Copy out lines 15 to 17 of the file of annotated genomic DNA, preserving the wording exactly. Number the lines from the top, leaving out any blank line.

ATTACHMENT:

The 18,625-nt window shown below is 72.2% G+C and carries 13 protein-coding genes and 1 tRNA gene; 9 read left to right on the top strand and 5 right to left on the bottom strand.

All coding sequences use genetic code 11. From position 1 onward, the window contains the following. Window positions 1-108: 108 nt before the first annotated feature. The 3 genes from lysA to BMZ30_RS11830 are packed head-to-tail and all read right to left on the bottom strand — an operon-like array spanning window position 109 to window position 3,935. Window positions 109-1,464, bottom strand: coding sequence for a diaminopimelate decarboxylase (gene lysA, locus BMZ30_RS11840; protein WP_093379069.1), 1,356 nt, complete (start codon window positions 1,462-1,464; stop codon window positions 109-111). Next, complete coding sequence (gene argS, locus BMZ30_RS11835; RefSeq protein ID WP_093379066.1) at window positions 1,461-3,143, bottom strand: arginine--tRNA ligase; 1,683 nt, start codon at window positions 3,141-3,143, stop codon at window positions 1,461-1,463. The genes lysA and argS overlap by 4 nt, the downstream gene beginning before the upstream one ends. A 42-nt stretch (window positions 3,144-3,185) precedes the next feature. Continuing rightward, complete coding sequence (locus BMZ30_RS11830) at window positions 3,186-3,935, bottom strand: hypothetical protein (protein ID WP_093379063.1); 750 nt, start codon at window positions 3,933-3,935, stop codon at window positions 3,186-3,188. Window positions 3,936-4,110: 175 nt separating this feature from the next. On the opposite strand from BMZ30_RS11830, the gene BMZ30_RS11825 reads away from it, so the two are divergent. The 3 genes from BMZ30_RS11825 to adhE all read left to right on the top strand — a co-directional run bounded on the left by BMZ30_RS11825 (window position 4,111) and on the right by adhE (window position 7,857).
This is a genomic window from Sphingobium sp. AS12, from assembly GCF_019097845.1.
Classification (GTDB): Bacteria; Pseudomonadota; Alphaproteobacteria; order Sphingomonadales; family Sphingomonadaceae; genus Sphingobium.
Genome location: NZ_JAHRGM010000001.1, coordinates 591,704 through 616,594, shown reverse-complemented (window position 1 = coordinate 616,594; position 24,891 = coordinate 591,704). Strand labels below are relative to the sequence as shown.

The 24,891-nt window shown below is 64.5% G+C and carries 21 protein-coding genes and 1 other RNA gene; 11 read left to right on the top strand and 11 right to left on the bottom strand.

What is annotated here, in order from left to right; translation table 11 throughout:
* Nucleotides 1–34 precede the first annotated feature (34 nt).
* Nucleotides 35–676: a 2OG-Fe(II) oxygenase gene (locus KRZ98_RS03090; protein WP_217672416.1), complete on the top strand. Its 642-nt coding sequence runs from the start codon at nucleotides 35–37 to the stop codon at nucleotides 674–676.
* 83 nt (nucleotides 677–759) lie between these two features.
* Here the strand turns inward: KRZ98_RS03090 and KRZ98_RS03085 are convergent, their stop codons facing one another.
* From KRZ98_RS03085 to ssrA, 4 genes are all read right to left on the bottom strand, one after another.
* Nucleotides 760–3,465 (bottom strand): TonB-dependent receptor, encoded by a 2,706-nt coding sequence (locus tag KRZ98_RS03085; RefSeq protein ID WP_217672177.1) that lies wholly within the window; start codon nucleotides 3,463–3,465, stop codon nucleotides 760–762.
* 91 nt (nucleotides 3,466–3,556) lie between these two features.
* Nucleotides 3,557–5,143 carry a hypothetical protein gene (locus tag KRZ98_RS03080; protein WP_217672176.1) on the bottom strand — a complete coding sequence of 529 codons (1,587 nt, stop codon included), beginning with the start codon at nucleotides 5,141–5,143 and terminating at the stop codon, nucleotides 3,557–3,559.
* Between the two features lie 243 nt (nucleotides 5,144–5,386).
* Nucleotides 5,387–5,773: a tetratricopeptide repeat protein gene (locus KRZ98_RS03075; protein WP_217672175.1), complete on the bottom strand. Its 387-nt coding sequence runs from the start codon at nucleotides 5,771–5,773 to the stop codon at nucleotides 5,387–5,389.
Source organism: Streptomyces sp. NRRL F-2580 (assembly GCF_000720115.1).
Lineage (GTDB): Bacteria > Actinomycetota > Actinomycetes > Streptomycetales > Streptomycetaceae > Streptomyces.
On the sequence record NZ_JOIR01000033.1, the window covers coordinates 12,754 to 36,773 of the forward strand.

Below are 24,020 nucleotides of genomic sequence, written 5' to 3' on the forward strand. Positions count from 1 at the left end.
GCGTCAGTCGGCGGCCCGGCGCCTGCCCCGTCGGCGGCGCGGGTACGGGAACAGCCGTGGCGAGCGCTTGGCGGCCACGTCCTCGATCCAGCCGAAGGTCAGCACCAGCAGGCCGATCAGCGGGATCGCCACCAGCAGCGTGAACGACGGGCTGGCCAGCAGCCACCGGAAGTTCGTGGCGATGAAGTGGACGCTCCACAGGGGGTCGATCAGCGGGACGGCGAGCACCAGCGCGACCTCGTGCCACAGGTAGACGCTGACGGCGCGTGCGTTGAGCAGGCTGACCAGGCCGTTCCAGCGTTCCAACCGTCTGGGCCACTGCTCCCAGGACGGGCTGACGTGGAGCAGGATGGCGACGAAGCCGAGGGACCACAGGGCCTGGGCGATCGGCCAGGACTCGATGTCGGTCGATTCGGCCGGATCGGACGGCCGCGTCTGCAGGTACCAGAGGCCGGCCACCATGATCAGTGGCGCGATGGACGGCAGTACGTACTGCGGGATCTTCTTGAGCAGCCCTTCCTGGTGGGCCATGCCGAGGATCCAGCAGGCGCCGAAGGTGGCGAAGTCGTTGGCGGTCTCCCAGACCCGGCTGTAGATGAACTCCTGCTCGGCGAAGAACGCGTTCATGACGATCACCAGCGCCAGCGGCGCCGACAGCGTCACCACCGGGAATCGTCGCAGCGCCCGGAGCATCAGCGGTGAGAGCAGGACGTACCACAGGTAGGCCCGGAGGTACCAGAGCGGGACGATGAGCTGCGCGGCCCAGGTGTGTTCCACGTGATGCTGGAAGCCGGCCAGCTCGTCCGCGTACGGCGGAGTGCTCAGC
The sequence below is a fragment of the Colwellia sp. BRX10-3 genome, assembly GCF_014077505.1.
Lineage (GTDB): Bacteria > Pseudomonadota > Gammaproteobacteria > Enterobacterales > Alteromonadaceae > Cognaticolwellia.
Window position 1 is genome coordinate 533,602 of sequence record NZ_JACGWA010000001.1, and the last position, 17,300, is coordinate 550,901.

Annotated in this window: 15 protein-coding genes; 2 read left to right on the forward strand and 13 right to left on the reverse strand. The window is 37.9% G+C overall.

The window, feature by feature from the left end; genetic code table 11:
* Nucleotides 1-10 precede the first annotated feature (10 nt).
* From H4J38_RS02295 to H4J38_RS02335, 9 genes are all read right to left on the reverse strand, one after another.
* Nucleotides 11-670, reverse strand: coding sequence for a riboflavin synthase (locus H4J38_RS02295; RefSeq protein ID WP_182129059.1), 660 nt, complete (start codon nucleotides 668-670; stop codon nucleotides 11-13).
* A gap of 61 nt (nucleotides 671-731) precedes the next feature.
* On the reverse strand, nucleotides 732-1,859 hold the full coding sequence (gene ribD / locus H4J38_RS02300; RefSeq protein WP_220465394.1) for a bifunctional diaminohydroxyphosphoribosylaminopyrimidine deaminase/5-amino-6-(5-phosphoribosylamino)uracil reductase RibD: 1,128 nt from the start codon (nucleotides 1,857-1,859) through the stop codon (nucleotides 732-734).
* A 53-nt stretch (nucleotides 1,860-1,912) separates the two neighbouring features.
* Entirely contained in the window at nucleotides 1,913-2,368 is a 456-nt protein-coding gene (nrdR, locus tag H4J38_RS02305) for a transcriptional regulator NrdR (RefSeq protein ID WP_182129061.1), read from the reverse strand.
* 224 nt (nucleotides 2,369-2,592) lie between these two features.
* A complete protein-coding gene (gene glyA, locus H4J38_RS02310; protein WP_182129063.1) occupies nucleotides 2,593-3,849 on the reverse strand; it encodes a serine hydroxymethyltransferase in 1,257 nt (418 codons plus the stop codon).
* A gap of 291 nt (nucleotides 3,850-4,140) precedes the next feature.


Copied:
* Nucleotides 3,557–5,143 carry a hypothetical protein gene (locus tag KRZ98_RS03080; protein WP_217672176.1) on the bottom strand — a complete coding sequence of 529 codons (1,587 nt, stop codon included), beginning with the start codon at nucleotides 5,141–5,143 and terminating at the stop codon, nucleotides 3,557–3,559.
* Between the two features lie 243 nt (nucleotides 5,144–5,386).
* Nucleotides 5,387–5,773: a tetratricopeptide repeat protein gene (locus KRZ98_RS03075; protein WP_217672175.1), complete on the bottom strand. Its 387-nt coding sequence runs from the start codon at nucleotides 5,771–5,773 to the stop codon at nucleotides 5,387–5,389.